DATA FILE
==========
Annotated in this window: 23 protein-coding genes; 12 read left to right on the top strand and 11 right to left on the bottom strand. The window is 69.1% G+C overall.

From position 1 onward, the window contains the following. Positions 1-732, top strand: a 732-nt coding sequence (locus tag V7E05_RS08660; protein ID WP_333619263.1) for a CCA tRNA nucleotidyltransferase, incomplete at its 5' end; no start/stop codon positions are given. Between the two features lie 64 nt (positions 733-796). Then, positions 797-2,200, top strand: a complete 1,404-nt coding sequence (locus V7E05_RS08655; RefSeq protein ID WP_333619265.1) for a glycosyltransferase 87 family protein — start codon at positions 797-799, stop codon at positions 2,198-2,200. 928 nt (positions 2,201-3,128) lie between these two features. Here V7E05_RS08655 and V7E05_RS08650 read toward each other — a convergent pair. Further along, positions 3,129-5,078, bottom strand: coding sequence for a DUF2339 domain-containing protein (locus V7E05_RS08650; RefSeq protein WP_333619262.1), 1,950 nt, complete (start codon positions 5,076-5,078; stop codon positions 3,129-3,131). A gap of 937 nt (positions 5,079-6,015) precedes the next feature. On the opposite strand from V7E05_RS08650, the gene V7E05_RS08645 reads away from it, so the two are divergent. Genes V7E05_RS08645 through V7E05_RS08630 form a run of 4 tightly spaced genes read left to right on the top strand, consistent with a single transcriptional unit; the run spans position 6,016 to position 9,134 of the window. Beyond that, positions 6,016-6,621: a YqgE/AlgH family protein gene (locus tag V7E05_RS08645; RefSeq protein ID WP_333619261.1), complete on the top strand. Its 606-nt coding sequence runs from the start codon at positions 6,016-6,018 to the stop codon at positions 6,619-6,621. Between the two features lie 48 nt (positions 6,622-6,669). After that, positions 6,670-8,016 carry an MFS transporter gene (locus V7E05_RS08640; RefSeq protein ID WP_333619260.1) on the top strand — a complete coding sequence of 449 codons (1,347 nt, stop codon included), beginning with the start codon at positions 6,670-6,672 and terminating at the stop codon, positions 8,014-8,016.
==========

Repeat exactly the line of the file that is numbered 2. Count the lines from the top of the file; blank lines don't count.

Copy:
From position 1 onward, the window contains the following. Positions 1-732, top strand: a 732-nt coding sequence (locus tag V7E05_RS08660; protein ID WP_333619263.1) for a CCA tRNA nucleotidyltransferase, incomplete at its 5' end; no start/stop codon positions are given. Between the two features lie 64 nt (positions 733-796). Then, positions 797-2,200, top strand: a complete 1,404-nt coding sequence (locus V7E05_RS08655; RefSeq protein ID WP_333619265.1) for a glycosyltransferase 87 family protein — start codon at positions 797-799, stop codon at positions 2,198-2,200. 928 nt (positions 2,201-3,128) lie between these two features. Here V7E05_RS08655 and V7E05_RS08650 read toward each other — a convergent pair. Further along, positions 3,129-5,078, bottom strand: coding sequence for a DUF2339 domain-containing protein (locus V7E05_RS08650; RefSeq protein WP_333619262.1), 1,950 nt, complete (start codon positions 5,076-5,078; stop codon positions 3,129-3,131). A gap of 937 nt (positions 5,079-6,015) precedes the next feature. On the opposite strand from V7E05_RS08650, the gene V7E05_RS08645 reads away from it, so the two are divergent. Genes V7E05_RS08645 through V7E05_RS08630 form a run of 4 tightly spaced genes read left to right on the top strand, consistent with a single transcriptional unit; the run spans position 6,016 to position 9,134 of the window. Beyond that, positions 6,016-6,621: a YqgE/AlgH family protein gene (locus tag V7E05_RS08645; RefSeq protein ID WP_333619261.1), complete on the top strand. Its 606-nt coding sequence runs from the start codon at positions 6,016-6,018 to the stop codon at positions 6,619-6,621. Between the two features lie 48 nt (positions 6,622-6,669). After that, positions 6,670-8,016 carry an MFS transporter gene (locus V7E05_RS08640; RefSeq protein ID WP_333619260.1) on the top strand — a complete coding sequence of 449 codons (1,347 nt, stop codon included), beginning with the start codon at positions 6,670-6,672 and terminating at the stop codon, positions 8,014-8,016.